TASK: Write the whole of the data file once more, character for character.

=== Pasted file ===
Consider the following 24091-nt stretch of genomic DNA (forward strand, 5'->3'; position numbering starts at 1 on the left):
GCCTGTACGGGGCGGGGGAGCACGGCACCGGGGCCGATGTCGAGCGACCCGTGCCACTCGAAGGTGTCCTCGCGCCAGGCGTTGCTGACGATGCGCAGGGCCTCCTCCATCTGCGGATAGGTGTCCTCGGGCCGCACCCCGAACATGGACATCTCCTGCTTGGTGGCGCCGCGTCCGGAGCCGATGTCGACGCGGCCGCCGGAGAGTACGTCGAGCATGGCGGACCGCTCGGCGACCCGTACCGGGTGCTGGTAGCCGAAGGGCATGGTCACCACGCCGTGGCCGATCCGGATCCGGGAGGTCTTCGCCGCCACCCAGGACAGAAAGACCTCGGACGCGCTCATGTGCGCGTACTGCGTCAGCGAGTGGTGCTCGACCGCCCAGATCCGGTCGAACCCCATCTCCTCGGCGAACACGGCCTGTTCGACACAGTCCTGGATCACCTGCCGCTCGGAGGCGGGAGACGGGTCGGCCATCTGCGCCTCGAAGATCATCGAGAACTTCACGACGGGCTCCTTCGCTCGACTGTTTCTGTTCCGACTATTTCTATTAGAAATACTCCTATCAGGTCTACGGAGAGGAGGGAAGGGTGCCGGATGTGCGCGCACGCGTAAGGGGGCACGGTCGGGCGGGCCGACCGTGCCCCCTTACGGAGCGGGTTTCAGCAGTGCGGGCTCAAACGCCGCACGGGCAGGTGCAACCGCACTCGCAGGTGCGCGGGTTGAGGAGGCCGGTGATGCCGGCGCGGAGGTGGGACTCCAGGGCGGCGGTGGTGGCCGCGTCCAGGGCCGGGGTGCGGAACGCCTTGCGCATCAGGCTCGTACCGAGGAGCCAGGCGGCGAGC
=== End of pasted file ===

Consider the following 24091-nt stretch of genomic DNA (forward strand, 5'->3'; position numbering starts at 1 on the left):
GCCTGTACGGGGCGGGGGAGCACGGCACCGGGGCCGATGTCGAGCGACCCGTGCCACTCGAAGGTGTCCTCGCGCCAGGCGTTGCTGACGATGCGCAGGGCCTCCTCCATCTGCGGATAGGTGTCCTCGGGCCGCACCCCGAACATGGACATCTCCTGCTTGGTGGCGCCGCGTCCGGAGCCGATGTCGACGCGGCCGCCGGAGAGTACGTCGAGCATGGCGGACCGCTCGGCGACCCGTACCGGGTGCTGGTAGCCGAAGGGCATGGTCACCACGCCGTGGCCGATCCGGATCCGGGAGGTCTTCGCCGCCACCCAGGACAGAAAGACCTCGGACGCGCTCATGTGCGCGTACTGCGTCAGCGAGTGGTGCTCGACCGCCCAGATCCGGTCGAACCCCATCTCCTCGGCGAACACGGCCTGTTCGACACAGTCCTGGATCACCTGCCGCTCGGAGGCGGGAGACGGGTCGGCCATCTGCGCCTCGAAGATCATCGAGAACTTCACGACGGGCTCCTTCGCTCGACTGTTTCTGTTCCGACTATTTCTATTAGAAATACTCCTATCAGGTCTACGGAGAGGAGGGAAGGGTGCCGGATGTGCGCGCACGCGTAAGGGGGCACGGTCGGGCGGGCCGACCGTGCCCCCTTACGGAGCGGGTTTCAGCAGTGCGGGCTCAAACGCCGCACGGGCAGGTGCAACCGCACTCGCAGGTGCGCGGGTTGAGGAGGCCGGTGATGCCGGCGCGGAGGTGGGACTCCAGGGCGGCGGTGGTGGCCGCGTCCAGGGCCGGGGTGCGGAACGCCTTGCGCATCAGGCTCGTACCGAGGAGCCAGGCGGCGAGC